Judge: DMCA allows DVD Ripping

UCLA has now won their case against Ambrose Video Publishing and the Association for Information Media and Equipment (AIME). Both groups filed a lawsuit in December 2010. They alleged that UCLA violated the Digital Millennium Copyright Act (DMCA) by purchasing and using streaming software that included a DVD-ripping function. UCLA proceeded to stream DVDs that it had purchased to students and staff around January 2006, according to Ars Technica.

Ambrose and AIME argued that UCLA violated the DMCA's anti-circumvention provisions by ripping copy-protected DVDs sold by Ambrose and other copyright holders. The groups argued that the DVDs were sold under a licensing agreement that prohibited rebroadcast and public display. Thus, UCLA was violating the DMCA by engaging in the activity.

UCLA stated that "fair use" gives educators broad latitude to publicly perform copyrighted works as part of instructional activities. The school noted that Ambrose's catalog stated that "all purchases by schools and libraries include public performance rights." The school also said that because the school legally owned the DVDs, it had a right to access the DVDs.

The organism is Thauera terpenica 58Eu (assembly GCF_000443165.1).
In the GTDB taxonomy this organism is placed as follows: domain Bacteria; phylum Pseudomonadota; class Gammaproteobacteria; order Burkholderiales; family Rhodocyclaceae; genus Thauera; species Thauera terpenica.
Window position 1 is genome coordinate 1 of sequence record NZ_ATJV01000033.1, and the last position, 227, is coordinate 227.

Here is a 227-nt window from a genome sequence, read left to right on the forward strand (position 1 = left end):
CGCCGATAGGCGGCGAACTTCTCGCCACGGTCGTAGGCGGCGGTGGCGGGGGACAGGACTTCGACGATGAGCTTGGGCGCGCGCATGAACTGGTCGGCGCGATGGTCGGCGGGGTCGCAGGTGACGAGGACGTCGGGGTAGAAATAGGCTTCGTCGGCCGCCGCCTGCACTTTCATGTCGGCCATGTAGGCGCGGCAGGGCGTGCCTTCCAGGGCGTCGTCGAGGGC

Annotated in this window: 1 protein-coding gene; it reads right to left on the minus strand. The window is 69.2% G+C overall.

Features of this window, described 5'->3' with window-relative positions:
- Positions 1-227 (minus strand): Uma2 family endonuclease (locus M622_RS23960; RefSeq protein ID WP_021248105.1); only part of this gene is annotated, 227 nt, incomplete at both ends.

Judge Consuelo B. Marshall has now agreed with the UCLA. He noted that the plaintiffs had said that UCLA had a right to show the DVDs in their classrooms. He ruled that the streaming software was functionally equivalent. The judge stated the following in regards to the streaming service:

The type of access that students and/or faculty may have, whether overseas or at a coffee shop, does not take the viewing of the DVD out of the educational context.

The judge also stated that purchasing DVD-ripping software did not constitute "trafficking" in the software, as the plantiffs had claimed. If the rulings are upheld, this would have great implications for the DMCA. Digital Rights Management (DRM) is used to prevent even legal purchasers of the work from making copies. If lawful ownership of a DVD precludes unlawful circumvention, this would render a huge provision of the DMCA useless. It would also legalize the use of DVD-ripping tools.

In regards to the decision, Scott Waugh, UCLA executive vice chancellor and provost, stated the following:

UCLA is pleased that the court dismissed the plaintiffs' lawsuit challenging UCLA's practice of streaming previously purchased video content for educational purposes. The court ruling acknowledges what UCLA has long believed, that streaming licensed DVDs related to coursework to UCLA students over UCLA's secure network is an appropriate educational use.

UCLA has an uphill fight, however, as the decision is likely to be appealed to the U.S. Ninth Circuit Court of Appeals.

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